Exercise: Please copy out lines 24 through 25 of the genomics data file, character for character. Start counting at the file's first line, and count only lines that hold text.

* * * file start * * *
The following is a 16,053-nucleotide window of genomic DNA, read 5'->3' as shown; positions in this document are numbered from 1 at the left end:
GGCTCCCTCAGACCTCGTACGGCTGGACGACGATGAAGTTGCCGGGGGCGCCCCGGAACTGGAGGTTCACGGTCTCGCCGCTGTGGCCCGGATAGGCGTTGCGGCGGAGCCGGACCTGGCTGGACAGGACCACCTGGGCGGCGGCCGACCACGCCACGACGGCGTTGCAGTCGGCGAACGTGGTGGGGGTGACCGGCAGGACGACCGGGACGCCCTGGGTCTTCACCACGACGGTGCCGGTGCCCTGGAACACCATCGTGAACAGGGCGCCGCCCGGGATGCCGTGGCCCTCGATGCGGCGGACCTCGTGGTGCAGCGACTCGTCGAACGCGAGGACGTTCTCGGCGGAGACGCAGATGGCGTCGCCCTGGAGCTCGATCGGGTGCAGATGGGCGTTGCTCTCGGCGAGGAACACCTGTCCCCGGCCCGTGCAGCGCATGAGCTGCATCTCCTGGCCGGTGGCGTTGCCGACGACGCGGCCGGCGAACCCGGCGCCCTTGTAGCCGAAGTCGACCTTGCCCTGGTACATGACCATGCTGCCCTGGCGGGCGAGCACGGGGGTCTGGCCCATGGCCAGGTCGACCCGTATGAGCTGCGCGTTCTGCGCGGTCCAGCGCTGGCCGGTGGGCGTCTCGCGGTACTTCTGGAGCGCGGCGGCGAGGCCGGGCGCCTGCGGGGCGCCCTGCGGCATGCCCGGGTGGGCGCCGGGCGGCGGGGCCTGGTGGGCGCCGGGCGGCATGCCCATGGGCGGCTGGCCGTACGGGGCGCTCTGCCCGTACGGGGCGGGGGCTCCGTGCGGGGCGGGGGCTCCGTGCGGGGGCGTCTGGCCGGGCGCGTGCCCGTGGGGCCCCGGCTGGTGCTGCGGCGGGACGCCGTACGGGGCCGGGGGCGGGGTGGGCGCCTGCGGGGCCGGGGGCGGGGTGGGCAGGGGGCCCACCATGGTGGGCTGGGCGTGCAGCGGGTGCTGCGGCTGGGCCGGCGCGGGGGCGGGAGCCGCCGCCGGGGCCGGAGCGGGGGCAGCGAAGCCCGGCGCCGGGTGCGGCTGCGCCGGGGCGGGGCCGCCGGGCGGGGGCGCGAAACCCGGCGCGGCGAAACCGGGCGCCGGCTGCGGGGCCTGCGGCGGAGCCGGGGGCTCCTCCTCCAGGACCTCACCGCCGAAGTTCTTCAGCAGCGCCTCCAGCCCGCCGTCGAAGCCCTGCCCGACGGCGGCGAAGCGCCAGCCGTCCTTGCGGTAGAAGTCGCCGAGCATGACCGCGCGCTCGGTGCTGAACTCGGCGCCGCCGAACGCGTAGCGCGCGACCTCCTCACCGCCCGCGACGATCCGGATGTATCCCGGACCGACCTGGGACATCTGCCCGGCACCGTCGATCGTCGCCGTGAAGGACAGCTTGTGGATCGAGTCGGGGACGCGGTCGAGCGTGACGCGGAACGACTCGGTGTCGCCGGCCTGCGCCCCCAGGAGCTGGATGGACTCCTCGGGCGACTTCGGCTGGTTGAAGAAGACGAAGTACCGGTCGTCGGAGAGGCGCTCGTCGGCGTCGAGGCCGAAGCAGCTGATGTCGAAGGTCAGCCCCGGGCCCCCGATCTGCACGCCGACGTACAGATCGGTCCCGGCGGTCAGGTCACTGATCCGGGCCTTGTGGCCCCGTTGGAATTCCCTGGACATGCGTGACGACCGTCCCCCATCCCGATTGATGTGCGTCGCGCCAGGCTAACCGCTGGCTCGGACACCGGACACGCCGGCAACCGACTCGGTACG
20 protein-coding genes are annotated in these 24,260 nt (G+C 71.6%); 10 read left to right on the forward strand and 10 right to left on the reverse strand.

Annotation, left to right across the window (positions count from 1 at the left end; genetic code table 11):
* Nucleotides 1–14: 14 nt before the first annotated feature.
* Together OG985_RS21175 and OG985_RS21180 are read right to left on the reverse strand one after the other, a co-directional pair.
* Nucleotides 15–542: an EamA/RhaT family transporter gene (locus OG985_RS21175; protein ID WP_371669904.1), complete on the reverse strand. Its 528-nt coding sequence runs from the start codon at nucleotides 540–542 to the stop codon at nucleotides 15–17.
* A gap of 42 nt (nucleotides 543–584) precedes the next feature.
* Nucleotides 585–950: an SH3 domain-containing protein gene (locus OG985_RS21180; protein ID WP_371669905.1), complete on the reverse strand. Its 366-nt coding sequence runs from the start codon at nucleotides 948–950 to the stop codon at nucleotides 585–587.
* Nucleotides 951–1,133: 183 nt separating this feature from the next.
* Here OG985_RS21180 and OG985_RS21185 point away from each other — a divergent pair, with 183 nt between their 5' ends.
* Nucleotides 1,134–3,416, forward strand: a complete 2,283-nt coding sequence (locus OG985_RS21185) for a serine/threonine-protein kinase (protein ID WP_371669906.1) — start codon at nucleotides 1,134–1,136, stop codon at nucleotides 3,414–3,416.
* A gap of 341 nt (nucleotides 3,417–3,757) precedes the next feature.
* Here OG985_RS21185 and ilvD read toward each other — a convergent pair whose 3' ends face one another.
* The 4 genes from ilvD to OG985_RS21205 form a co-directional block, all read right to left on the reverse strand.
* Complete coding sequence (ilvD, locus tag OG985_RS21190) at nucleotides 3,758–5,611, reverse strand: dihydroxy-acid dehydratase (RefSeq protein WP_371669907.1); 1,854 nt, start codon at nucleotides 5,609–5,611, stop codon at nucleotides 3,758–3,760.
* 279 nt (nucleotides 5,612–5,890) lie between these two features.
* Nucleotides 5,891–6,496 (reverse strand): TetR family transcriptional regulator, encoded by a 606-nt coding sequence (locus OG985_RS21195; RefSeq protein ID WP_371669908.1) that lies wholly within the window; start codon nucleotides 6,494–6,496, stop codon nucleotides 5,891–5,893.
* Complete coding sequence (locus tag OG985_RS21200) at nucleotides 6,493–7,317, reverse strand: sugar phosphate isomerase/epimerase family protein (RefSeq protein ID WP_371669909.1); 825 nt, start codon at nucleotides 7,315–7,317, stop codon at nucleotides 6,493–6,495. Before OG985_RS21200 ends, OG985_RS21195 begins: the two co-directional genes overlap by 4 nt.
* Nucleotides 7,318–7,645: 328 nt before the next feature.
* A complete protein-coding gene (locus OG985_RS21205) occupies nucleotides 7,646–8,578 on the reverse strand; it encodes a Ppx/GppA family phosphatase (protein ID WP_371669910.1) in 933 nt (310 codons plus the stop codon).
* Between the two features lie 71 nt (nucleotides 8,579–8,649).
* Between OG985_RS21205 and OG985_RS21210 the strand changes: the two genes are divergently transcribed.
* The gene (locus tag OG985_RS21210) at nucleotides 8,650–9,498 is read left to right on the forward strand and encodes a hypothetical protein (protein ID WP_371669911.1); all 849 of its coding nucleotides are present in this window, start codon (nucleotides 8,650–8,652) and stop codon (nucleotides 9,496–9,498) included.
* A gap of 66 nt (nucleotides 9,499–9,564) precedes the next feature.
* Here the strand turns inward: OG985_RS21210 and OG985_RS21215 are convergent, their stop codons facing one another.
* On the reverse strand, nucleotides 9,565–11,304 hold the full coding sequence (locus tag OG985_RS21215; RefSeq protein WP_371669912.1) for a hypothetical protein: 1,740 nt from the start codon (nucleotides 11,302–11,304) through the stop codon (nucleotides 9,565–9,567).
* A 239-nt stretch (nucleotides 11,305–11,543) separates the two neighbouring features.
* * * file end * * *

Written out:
* The gene (locus tag OG985_RS21210) at nucleotides 8,650–9,498 is read left to right on the forward strand and encodes a hypothetical protein (protein ID WP_371669911.1); all 849 of its coding nucleotides are present in this window, start codon (nucleotides 8,650–8,652) and stop codon (nucleotides 9,496–9,498) included.
* A gap of 66 nt (nucleotides 9,499–9,564) precedes the next feature.